Boasting cobblestone streets lined with cafés, bars, restaurants, bookshops, and boutiques — from upmarket global brands to edgy young local designers — Palermo Soho is the stylish quarter of Palermo Viejo or Old Palermo. Named after the Soho districts of London and New York, Buenos Aires’ version is actually hipper than both.
Across the railway line, a short stroll or taxi ride away, is Palermo Hollywood. Still part of Palermo Viejo, and frequented by the same cool crowd, it has a slightly different vibe. Palermo Hollywood is where the city’s media, arts and entertainment businesses reside — advertising and graphic design agencies, television studios, post-production companies, animation houses, and interior design stores — and it’s dotted with easily as many restaurants, bars and cafés as Soho on the other side of the tracks.
It’s apt therefore that our stylish Buenos Aires holiday rental building is decorated with sculptures, that there is a small art gallery on the first floor, and a ‘music room’ and bar-like space with sweeping views of the city that can be booked for band rehearsals, parties, or anything.
There is also a stunning swimming pool in the gorgeous grounds that’s long enough to do proper laps (although sadly, the weather has been much too cold for us to test it out), a heated plunge pool, jacuzzi and terrace up on the top floor with spectacular city vistas, and on the ground floor, a café-like area and plenty of bikes that can be borrowed to ride in the nearby parks.
Owned by a lovely, local, mother and daughter team, who are just a phone call or email away if you need help with anything, the apartment itself is homey and cosy. While it’s not Palermo Soho-chic, it’s perfectly comfortable with loving attention to detail, such as fluffy throw on the sofa for cool nights, and helpful guidebooks in the cupboard.
There are two good-sized bedrooms, each decorated in a rather different style, one in warmer colours and so more snug in winter (the one we chose for our stay), and the other in bright, cool, blues and whites, looking onto the balcony, that would be lovely if you’re staying during summer and spring.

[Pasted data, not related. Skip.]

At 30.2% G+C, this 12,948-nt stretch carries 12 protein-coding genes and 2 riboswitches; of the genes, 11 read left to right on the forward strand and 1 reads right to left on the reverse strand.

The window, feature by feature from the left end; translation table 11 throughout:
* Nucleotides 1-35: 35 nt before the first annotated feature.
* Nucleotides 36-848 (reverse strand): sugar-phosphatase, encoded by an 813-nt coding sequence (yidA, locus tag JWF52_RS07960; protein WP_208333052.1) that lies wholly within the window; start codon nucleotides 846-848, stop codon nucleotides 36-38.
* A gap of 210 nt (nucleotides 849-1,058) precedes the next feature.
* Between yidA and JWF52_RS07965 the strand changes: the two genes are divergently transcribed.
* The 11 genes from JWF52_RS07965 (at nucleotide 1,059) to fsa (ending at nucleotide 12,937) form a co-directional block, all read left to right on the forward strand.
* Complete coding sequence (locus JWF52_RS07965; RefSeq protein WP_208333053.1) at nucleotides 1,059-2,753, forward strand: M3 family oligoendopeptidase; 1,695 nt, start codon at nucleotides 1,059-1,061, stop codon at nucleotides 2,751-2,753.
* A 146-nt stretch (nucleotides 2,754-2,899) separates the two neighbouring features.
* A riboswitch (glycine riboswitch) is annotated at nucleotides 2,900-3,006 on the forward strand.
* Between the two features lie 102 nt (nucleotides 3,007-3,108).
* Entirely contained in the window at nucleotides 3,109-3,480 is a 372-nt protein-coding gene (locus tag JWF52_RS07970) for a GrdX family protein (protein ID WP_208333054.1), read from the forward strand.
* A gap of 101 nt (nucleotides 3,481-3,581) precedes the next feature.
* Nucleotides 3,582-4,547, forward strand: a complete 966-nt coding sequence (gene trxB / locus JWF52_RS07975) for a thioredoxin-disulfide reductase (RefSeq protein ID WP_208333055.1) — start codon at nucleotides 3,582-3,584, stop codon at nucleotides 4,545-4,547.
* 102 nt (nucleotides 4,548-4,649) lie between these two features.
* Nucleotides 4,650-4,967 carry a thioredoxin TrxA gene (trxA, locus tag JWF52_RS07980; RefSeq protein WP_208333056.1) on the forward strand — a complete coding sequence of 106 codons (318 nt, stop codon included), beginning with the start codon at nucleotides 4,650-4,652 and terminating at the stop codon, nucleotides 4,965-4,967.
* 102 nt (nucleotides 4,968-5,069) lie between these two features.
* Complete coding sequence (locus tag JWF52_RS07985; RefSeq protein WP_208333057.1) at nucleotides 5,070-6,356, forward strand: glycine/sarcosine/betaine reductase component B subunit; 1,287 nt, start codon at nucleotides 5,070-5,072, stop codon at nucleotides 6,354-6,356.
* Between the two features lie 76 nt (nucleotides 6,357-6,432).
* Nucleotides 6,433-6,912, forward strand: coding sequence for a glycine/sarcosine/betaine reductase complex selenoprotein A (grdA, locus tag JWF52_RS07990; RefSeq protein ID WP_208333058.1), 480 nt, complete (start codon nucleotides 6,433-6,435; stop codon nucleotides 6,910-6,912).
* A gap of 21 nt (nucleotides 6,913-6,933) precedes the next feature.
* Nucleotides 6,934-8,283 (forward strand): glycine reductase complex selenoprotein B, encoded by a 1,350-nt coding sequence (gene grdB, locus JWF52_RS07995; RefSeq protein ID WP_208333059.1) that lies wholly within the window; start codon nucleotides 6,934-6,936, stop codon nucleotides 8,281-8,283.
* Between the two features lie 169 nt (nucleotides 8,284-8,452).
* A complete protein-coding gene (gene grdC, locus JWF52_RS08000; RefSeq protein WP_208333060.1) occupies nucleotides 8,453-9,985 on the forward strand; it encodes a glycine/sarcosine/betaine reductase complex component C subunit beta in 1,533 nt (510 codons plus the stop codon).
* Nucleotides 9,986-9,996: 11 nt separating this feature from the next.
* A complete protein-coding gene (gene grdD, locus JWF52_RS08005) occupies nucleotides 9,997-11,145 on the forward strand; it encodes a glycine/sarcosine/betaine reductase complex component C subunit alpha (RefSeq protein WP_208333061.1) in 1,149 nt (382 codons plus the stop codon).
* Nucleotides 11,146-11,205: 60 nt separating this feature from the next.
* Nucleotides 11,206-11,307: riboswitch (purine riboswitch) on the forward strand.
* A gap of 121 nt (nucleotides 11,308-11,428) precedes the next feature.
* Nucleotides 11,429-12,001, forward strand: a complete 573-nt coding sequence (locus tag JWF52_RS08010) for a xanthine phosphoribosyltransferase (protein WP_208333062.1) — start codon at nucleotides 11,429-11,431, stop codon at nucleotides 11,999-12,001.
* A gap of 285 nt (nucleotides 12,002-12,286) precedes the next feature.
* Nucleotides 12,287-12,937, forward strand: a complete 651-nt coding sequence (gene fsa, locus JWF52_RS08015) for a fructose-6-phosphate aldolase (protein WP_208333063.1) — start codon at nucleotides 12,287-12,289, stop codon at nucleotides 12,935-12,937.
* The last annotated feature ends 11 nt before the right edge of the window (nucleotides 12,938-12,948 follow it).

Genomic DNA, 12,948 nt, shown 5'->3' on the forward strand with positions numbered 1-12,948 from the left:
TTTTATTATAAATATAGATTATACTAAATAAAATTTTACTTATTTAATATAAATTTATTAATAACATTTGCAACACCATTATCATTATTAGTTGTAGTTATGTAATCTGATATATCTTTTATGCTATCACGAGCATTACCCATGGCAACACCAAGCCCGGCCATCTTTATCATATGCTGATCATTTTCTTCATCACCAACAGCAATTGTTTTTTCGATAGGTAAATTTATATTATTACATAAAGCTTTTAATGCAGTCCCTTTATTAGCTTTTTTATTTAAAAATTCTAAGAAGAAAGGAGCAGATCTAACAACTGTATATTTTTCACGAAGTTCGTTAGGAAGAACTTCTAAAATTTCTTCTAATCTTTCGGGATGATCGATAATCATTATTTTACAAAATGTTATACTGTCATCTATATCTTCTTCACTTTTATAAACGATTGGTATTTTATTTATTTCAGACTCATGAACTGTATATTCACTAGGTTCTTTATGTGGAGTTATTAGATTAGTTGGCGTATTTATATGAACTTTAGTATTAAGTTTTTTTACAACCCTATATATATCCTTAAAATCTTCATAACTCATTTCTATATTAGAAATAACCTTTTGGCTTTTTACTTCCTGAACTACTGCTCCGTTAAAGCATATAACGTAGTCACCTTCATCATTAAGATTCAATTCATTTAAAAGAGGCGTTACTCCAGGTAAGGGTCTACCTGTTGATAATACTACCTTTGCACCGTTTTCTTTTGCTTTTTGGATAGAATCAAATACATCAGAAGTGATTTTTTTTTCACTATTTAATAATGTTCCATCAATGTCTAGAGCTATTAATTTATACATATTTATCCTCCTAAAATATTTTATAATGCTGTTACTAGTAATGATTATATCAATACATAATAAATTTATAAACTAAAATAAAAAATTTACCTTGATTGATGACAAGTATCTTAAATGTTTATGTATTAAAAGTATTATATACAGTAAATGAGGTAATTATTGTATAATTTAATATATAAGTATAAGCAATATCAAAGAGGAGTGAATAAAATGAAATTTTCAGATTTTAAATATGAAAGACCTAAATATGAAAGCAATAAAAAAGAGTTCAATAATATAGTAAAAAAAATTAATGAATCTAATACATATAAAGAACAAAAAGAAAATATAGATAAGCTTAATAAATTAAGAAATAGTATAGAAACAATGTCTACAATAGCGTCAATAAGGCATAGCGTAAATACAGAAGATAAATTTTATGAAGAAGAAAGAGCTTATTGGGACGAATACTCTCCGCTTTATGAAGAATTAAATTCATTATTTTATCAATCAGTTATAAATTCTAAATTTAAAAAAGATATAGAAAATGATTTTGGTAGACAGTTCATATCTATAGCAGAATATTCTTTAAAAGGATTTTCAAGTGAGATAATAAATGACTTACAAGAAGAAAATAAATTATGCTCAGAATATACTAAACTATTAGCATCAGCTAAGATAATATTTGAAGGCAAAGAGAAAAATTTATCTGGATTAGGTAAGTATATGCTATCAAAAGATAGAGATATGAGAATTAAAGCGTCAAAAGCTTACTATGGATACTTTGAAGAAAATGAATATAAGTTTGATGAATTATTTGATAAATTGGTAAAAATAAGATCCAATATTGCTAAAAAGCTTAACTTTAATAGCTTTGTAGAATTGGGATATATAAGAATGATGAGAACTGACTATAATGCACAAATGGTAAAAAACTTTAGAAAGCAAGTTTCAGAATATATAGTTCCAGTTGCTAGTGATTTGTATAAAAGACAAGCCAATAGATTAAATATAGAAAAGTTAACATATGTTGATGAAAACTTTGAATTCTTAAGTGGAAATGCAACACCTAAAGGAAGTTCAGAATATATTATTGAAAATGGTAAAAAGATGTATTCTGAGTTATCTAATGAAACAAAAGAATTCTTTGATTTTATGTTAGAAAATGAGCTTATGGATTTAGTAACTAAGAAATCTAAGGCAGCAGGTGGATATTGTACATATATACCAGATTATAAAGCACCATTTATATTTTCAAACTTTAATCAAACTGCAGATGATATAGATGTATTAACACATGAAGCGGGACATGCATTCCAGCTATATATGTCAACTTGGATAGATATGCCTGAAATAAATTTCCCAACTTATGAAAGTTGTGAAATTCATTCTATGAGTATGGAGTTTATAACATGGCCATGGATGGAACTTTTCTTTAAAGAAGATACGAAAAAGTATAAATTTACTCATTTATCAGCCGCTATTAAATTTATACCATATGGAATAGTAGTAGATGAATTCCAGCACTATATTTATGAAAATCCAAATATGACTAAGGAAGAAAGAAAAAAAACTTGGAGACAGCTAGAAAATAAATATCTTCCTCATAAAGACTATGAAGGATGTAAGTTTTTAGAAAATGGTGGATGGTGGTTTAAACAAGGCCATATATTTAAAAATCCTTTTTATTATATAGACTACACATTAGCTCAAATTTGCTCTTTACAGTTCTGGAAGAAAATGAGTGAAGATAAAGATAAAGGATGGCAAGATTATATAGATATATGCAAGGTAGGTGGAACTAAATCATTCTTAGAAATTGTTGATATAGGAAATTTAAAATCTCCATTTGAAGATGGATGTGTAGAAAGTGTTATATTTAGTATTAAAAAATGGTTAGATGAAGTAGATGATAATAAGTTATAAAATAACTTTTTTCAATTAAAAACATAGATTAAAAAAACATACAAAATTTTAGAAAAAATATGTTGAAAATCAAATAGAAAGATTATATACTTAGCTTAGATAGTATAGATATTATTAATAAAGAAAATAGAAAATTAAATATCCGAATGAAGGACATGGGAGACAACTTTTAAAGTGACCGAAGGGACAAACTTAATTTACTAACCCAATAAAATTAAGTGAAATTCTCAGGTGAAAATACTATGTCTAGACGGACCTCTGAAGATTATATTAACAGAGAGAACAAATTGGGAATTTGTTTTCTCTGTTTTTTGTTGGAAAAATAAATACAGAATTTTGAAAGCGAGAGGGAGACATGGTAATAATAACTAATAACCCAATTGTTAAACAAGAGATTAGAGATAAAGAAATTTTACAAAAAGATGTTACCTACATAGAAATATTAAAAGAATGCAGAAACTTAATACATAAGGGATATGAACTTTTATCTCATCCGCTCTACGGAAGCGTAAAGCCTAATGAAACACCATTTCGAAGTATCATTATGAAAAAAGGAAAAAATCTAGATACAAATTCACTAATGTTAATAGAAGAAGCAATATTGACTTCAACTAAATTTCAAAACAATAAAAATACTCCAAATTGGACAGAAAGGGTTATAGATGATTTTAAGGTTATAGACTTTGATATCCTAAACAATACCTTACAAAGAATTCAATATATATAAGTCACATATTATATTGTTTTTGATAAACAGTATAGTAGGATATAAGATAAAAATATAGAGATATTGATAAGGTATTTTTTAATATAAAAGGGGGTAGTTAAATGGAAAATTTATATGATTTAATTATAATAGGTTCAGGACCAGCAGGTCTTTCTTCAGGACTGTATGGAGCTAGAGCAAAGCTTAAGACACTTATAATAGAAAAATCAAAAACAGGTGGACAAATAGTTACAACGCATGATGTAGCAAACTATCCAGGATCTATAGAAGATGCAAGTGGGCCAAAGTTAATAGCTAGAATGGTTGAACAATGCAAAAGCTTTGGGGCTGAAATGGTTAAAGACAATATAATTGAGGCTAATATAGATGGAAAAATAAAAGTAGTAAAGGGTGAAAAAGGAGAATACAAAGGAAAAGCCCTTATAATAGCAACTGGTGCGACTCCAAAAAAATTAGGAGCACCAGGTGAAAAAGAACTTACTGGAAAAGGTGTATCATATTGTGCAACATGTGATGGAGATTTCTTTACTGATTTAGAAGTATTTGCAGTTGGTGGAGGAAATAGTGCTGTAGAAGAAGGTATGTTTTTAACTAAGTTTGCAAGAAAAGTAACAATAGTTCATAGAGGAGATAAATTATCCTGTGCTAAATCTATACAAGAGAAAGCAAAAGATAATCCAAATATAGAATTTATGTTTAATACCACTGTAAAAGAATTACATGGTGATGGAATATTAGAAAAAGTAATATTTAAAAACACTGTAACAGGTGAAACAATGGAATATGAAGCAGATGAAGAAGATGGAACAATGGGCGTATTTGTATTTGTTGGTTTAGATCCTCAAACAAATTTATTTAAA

The balcony was my favourite bit of the apartment, with a table where I envisaged we’d be spending the early evening drinking Malbec, while ‘researching’ our local neighbours’ lifestyles. Because with the first rays of sunshine, Porteños are outside on their balconies, decks and patios, drinking coffee, having lunch, and sipping wine. If only the weather had been more accommodating during our stay!
The apartment has a big sleek, minimalist bathroom with bathtub and shower, another smaller toilet and washbasin, plenty of cupboard space if you’re planning to settle in for a while, and access to a laundry. The owners provide nice towels, toilet paper and soap, and there is a welcome package to get you started that included a very welcome bottle of local wine (muchas gracias!) as well as tea and coffee supplies, and handy condiments like salt and pepper, vinegar, and olive oil.
The kitchen is well equipped with a big fridge, decent stove, dishwasher, kettle, toaster, a filter-style coffeemaker, and microwave, and enough china, glassware and cutlery for two couples. There is some basic cookware, but then with so many brilliant restaurants in the surrounding blocks, you’re probably only going to cook basic meals anyway, and there was enough for Terence to whip up some delicious pastas during our stay.
There is a big screen television and DVD player and excellent high-speed Internet access. The only things we felt the apartment really missed were an espresso maker and an iPod docking station (to replace the CD player in the kitchen), which would be more in keeping with the state-of-the-art style of the building. Did we mention there is a private elevator to the apartment and 24-hour security downstairs? Very slick.
The last time we were in the city, in 2007, we were here to write the first edition Lonely Planet Buenos Aires Encounter guidebook, splitting our couple of months’ stay between San Telmo and Palermo, the modern part of Palermo with block after block of residential high rises. We’d wander over to Palermo Viejo to take in the leafy streets with their mishmash of architecture — everything from grand colonial mansions to Art Deco apartment buildings and sleek contemporary loft-like affairs — or take a taxi here at night to try out the restaurants and bars.
Now, they’re all within a short walk of our home. This time we’re looking forward to experience the ’hood like a local. And perhaps paying a visit back to ‘new’ Palermo to check out our old stomping ground.